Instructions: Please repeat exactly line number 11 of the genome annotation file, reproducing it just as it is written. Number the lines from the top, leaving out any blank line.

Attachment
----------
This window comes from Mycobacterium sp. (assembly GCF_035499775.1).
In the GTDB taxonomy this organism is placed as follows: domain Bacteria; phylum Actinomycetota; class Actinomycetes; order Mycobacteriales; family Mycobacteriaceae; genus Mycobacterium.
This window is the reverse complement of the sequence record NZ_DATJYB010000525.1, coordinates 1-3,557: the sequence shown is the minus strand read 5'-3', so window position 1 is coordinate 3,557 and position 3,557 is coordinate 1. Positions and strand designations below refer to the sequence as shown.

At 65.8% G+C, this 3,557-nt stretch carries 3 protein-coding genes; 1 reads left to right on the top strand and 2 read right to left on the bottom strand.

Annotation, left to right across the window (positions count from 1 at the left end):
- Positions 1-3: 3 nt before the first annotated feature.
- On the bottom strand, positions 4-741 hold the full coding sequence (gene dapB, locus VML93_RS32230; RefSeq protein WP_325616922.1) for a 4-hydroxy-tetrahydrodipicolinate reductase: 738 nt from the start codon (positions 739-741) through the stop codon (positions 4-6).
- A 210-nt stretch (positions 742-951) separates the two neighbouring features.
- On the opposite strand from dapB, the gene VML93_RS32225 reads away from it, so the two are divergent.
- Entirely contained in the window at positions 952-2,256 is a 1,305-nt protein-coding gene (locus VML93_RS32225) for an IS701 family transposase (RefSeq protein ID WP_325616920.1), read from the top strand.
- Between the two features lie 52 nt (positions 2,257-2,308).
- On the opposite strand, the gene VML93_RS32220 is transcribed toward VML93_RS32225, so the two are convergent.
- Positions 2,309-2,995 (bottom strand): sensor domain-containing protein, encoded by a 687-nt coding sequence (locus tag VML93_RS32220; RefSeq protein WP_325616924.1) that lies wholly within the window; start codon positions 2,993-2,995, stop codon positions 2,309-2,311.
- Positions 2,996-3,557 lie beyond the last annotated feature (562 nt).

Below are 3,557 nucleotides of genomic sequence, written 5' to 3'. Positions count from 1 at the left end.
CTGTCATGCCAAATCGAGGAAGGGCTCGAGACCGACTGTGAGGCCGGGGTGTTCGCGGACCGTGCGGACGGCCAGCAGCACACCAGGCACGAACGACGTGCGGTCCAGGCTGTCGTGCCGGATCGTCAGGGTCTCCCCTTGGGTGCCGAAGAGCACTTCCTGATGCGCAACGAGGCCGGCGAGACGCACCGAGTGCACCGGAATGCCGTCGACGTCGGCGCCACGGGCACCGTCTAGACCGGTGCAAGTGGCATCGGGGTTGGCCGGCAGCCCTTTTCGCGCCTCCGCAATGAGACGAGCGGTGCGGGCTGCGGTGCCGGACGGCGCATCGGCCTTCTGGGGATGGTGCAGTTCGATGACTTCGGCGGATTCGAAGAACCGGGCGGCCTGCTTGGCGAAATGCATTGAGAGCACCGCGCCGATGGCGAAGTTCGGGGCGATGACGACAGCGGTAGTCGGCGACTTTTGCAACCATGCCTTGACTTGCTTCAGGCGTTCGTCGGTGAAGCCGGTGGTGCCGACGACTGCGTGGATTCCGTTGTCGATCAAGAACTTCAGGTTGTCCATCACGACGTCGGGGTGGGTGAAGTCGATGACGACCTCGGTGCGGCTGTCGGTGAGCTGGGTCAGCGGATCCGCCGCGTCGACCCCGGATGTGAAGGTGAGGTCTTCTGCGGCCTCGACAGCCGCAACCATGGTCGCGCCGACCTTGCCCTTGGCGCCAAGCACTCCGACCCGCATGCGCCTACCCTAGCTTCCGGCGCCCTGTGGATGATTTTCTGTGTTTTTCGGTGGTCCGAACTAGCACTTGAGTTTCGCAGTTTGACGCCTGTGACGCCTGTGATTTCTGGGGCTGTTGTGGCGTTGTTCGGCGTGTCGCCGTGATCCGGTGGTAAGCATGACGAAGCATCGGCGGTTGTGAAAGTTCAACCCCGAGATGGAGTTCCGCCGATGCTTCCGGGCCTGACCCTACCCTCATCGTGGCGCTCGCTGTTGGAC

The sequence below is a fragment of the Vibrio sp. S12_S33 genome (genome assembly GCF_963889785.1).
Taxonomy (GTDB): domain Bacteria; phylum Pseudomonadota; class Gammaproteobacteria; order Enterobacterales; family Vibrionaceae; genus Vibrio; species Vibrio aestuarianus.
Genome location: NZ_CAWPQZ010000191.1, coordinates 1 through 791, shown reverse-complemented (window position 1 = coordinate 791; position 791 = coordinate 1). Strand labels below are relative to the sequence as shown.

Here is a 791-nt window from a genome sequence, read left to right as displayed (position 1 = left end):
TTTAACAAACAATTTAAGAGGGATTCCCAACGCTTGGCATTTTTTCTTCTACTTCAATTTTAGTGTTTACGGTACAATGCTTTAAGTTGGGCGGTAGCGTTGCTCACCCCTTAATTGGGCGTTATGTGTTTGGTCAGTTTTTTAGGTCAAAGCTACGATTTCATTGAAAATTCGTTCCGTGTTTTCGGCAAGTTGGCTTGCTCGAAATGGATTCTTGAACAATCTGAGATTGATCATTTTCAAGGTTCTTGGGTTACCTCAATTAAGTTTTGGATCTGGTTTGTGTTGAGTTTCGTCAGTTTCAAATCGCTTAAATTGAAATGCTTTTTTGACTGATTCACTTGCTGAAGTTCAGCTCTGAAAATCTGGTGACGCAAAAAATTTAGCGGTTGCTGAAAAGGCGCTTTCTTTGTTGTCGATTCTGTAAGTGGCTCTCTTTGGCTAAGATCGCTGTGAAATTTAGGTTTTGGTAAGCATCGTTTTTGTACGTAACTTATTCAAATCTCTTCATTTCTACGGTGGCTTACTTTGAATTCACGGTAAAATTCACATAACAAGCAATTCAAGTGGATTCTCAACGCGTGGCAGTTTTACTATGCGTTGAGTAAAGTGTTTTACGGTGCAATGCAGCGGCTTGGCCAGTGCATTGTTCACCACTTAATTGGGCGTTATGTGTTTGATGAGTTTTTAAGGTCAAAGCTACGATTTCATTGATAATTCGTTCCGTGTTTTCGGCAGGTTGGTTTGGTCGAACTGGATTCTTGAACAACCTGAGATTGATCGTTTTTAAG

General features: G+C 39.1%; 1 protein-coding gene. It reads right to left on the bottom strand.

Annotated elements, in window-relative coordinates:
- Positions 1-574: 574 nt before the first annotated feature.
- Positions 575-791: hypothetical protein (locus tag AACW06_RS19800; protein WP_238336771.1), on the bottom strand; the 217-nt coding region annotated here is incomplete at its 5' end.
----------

- Between the two features lie 52 nt (positions 2,257-2,308).